So as Newsguard has displayed a patently slanted approach to measuring, it also works in partnership with Microsoft. This would indicate a tendency by that corporation to lean into the very targeted activities it claimed to happen without knowledge.

Recall it was last April when the Biden administration kicked off its Disinformation Governance Board, headed by the flaky Nina Jankowicz, which was essentially going to be Biden's Ministry of Information. As troubling as this sounded, it was also comically inept in that this new division was disbanded in about a month, unable to combat what was described as a misinformation campaign about its operations.

But Biden wasted no time establishing a new disinfo board, albeit in a more quiet fashion. In June, the administration established a new task force headed by Kamala Harris. This involves Department of Homeland Security Secretary Alejandro Mayorkas, Attorney General Merrick Garland and Secretary of State Antony Blinken. But this is merely an extension of ongoing efforts from the left.

In 2020, just ahead of that year's general election, there was the formation of the Election Integrity Partnership, a consortium of various university entities charged with policing what was deemed misinformation online. This outfit works closely with journalists on the misinformation beat and also has a system of filing complaints about online problematics with posts and narratives. These accepted complaints are lodged by government agencies (!) but also a collection of outside groups from the same side of the political aisle; the NAACP, Common Cause, and even the DNC. Not too many conservative groups are found anywhere.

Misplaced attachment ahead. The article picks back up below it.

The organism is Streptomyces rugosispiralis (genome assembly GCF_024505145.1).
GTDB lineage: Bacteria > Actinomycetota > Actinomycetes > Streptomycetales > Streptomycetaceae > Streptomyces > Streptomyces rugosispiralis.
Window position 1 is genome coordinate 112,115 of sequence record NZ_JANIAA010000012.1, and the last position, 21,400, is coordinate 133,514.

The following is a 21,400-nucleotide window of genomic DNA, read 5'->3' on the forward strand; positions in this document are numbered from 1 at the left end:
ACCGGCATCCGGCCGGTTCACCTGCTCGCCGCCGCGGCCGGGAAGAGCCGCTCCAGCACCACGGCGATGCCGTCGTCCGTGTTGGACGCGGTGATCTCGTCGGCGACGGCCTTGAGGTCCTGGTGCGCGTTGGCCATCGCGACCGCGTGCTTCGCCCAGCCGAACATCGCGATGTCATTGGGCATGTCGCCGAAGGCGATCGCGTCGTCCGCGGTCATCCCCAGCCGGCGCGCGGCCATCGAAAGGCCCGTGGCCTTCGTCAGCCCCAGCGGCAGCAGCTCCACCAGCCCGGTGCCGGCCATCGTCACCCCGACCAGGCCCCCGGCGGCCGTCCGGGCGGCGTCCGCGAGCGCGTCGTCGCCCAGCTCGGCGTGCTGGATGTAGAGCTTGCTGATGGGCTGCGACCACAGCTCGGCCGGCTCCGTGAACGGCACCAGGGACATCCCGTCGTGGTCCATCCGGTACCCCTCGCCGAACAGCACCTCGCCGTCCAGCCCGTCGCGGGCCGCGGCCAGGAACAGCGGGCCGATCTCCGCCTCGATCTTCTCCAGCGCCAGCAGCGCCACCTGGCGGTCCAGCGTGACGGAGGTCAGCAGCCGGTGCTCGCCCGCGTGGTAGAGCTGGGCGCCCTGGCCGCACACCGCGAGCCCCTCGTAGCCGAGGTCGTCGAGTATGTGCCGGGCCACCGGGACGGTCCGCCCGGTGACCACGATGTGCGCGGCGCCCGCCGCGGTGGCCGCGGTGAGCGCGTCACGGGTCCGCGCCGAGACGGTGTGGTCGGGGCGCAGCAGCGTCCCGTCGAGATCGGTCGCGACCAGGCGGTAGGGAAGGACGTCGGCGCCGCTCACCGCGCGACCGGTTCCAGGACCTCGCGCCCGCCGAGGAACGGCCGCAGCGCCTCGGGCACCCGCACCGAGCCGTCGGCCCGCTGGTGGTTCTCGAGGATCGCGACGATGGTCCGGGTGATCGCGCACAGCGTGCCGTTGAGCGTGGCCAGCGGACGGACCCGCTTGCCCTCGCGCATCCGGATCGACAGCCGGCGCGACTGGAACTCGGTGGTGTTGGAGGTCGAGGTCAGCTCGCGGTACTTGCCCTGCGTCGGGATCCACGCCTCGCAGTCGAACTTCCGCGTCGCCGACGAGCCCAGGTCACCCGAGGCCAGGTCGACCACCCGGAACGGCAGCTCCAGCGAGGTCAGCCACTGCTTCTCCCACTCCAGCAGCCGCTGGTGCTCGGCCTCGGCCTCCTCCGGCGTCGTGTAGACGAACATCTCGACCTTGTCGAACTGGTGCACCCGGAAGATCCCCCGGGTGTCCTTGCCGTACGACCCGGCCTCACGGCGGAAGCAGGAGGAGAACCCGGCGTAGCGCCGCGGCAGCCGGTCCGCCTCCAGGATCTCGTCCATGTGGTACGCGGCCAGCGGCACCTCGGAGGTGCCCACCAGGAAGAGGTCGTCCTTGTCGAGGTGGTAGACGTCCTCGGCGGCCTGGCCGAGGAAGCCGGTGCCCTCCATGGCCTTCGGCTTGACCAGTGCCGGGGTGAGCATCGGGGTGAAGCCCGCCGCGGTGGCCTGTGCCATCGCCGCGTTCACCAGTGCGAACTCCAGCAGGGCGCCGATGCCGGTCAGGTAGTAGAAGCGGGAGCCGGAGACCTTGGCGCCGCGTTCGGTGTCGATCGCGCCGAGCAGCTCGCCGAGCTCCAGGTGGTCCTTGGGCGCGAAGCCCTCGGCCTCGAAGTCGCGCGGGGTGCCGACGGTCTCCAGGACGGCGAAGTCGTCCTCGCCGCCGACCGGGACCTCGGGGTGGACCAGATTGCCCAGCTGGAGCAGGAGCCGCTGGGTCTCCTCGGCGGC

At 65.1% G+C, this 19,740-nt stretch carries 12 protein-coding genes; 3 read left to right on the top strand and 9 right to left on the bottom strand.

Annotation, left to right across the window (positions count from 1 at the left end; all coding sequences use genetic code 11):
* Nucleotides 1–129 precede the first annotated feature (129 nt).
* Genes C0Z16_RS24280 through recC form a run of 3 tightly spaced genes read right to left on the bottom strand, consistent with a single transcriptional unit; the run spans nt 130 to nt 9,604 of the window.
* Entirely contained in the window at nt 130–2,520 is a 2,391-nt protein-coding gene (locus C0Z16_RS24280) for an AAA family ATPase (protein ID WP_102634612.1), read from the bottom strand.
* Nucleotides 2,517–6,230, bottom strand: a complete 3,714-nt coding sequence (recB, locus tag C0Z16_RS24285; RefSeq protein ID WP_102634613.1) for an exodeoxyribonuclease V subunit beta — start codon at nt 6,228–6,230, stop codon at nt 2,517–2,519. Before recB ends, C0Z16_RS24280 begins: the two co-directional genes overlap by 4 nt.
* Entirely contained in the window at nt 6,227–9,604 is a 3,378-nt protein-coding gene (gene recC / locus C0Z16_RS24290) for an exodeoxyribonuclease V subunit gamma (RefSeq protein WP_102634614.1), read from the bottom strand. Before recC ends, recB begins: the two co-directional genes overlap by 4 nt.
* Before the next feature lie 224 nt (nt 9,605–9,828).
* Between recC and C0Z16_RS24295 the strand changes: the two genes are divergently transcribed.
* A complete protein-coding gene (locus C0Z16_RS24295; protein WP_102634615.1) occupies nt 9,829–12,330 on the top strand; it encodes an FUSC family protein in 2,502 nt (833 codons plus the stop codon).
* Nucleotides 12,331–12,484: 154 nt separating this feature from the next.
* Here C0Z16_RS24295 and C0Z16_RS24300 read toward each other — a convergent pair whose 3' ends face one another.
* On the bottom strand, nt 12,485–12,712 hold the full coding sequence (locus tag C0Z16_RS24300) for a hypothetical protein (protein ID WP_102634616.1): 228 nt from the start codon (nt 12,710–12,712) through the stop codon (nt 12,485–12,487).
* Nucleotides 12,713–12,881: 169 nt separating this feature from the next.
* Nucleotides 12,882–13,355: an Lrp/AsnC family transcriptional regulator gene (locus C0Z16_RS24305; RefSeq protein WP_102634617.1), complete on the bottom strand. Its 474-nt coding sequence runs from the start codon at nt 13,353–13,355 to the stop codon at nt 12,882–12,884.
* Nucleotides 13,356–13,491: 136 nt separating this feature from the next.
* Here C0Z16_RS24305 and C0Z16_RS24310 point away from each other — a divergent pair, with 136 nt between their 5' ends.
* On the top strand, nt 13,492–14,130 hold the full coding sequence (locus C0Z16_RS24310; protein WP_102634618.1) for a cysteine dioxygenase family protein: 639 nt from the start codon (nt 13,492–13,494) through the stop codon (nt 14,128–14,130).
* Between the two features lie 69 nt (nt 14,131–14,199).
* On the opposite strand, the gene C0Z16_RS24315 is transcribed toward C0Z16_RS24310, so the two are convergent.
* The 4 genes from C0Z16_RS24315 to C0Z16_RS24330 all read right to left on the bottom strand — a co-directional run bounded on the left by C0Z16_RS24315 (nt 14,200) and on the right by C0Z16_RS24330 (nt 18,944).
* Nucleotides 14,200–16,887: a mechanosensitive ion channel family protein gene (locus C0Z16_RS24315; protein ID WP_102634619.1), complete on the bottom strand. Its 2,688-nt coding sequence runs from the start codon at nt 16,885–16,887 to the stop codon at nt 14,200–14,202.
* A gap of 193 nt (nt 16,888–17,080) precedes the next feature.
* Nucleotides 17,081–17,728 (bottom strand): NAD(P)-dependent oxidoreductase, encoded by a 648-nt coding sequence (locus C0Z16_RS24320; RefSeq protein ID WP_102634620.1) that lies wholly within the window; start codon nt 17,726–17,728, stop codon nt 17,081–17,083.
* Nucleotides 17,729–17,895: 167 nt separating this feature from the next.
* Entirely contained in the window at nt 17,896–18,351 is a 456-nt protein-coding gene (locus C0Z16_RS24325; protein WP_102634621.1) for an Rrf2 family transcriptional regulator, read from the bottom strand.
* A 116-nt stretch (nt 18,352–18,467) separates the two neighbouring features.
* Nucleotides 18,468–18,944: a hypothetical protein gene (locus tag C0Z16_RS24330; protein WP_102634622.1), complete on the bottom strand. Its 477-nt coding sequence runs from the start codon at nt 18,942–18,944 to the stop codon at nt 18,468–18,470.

The EIP has profited well following the election. Millions of dollars were doled out to each of the various entities behind the group from the Biden administration in a calm payola-like fashion. Another college receiving federal largesse to fight misinformation was the University of Wisconsin. Its project, "Course Correct: Precision Guidance Against Misinformation" was awarded a $5 million federal grant from the National Science Foundation. It is meant to create "a flexible and dynamic digital dashboard that will help end users such as journalists to (1) identify trending misinformation networks on social media platforms like Twitter, Facebook, and TikTok, (2) strategically correct misinformation within the flow of where it is most prevalent online and (3) test the effectiveness of corrections in real time."

Then in December, more federal money was poured out for censoring intents. The NSF again cut checks for $5 million for the group called Hacks/Hackers to develop a software to aid in combating what some call misinformation. The grant is to be used for "development of the Analysis and Response Toolkit for Trust (ARTT), a suite of expert-informed resources that are intended to provide guidance and encouragement to individuals and communities as they address contentious or difficult topics online."

There is big money to be made in the industry of shutting down speech. What is more troubling is how this all seems to trend in one direction, being made in an effort to truncate speech from one side. What is most troubling is that it is our government funding these efforts. There is a lot to be gained if you do the bidding of the government that is cutting those checks.